Cheryl K. Chumley | Stories - Washington Times
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Cheryl K. Chumley

Cheryl K. Chumley

Cheryl Chumley is online opinion editor for The Washington Times, the author of “The Devil in DC: Winning Back the Country From the Beast in Washington” and of "Police State USA: How Orwell’s Nightmare is Becoming Our Reality," and a 2008-2009 Robert Novak journalism fellow with The Fund for American Studies. Email her at 

Articles by Cheryl K. Chumley

Sarah E. Reece of Washington, D.C. with the National Gay and Lesbian Taskforce, left, and others listen as faith leaders speak at a rally at the Lutheran Church of the Reformation on Capitol Hill held by The Religious Institute to support the reproductive health, rights and justice community as the Supreme Court hears oral arguments in Affordable Care Act challenges, the Sebelius v. Hobby Lobby Stores Inc. and Conestoga Wood Specialties Corp. v. Sebelius, which mandate that private insurance plans must cover birth control, Washington, D.C., Tuesday, March 25, 2014. (Andrew Harnik/The Washington Times)

Gay rights group changes name to reflect new focus on LGBTQs

The National Gay and Lesbian Task Force, the oldest gay rights group in the United States, has changed its name in the wake of recent court wins to reflect a new mission — an expanded agenda that reaches out to the bisexual, transgender crowd beyond marriage. Published October 8, 2014

In this May 19, 2005, file photo, Sen. Kelvin Atkinson, D-Las Vegas, listens to testimony during a Government Affairs committee meeting at the Nevada State Legislature in Carson City, Nev. Atkinson says he proposed to his partner immediately after hearing that an appeals court had overturned the state's ban on same-sex marriage. (AP Photo/Nevada Appeal, Brad Horn, File)

Nevada senator proposes to gay partner during public address

A Nevada senator who was presenting remarks on the state's overturning of a gay marriage ban was so overcome with excitement apparently that he turned to his male partner of six-plus years and proposed, right on stage. Published October 8, 2014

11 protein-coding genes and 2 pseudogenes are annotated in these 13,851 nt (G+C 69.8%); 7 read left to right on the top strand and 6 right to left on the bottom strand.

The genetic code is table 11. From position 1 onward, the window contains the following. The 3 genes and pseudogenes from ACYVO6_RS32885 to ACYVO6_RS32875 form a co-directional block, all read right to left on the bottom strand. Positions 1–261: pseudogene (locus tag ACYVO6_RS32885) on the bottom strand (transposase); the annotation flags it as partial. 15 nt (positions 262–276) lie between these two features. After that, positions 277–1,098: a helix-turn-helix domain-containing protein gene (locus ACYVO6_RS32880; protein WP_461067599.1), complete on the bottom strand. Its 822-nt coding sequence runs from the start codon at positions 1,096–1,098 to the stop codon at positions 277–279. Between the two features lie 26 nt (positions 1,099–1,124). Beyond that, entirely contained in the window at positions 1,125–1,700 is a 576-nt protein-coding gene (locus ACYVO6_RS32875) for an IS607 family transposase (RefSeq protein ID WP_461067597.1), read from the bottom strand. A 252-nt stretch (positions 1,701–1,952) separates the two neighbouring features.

A U.S. Naval Academy plebe, or first-year student, adjusts his new Navy-issued belt in Alumni Hall during Induction Day at the academy in Annapolis on Thursday, June 30, 2011. The plebes are instructed to wear their uniforms with pride and to make sure everything is perfect on them. (Drew Angerer/The Washington Times)

Navy mulls ultrasonic welding of seams for lighter, stronger, cheaper uniforms

A joint project of the Navy Clothing and Textile Research Facility and a Rhode Island company could see the military branch's newest uniforms being fabricated by ultrasonic welding, rather than sewing machine thread — a high-tech development that may actually bolster U.S. manufacturing. Published October 8, 2014

Twitter (Photo: Dominic Lipinski/PA Wire via AP Images)

Twitter sues FBI, DOJ for gag order on government spy program

Twitter filed a lawsuit in federal court in California over the federal government's surveillance program as it's conducted through online and social media sites, saying the FBI and the Justice Department ought to allow the company to tell users when they're under watch. Published October 8, 2014

Students leave Sayreville War Memorial High School at the end of the day, Tuesday, Oct. 7, 2014 in Sayreville, N.J. Sayreville a town that found encouragement in its winning high school football team after the devastation of Superstorm Sandy was left to absorb another blow Tuesday after school officials canceled the season over allegations of bullying, intimidation and harassment among players. (AP Photo/The Star-Ledger,Patti Sapone)  TV OUT; MAGS OUT; INTERNET OUT; NO SALES; NO ARCHIVING

N.J. school cancels football season over hazing scandal

A school board in New Jersey said enough is enough — hazing on the football team between older players and freshmen members has reached such intensity that the only recourse is to cancel the season. Published October 8, 2014

Larry Klayman. (Associated Press)

Conservative activist files to deport Obama: 'He's an illegal alien'

Larry Klayman, a conservative activist who frequently uses the legal system to fight his political battles, has filed a petition to a handful of different federal authorities to have President Obama — whom he refers to as an "illegal alien" — removed from office and deported. Published October 8, 2014

This undated file image posted on a militant website Jan. 14, 2014 shows fighters from the al Qaeda-linked Islamic State of Iraq and the Levant (ISIL) marching through Raqqa, Syria. (AP Photo/Militant Website, File)

White House dickers on terminology: War vs. conflict vs. hostilities

The White House, in the face of an uncertain American public on the costs of stamping out the Islamic State — and in the face of an ever-nearing election — has been changing its tune on what to call the airstrike campaign against the terrorist group. Published October 7, 2014

FILE - In this Feb. 24, 2014 file photo, singer Tony Bennett poses at the 20th anniversary screening of "A Bronx Tale" in New York. The 88-year-old singer has another record for oldest performer with a No. 1 album on the Billboard 200 for "Cheek to Cheek," his jazz duets collaboration with Lady Gaga. (Photo by Evan Agostini/Invision/AP, File)

Tony Bennett flubs lyrics to 'God Bless America,' Twitter explodes

Twitter was afire with both mocks and defenses of famed singer Tony Bennett, who flubbed one of the lines to "God Bless America" while crooning Tuesday during the seventh-inning stretch of the Giants-Nationals game in San Francisco. Published October 7, 2014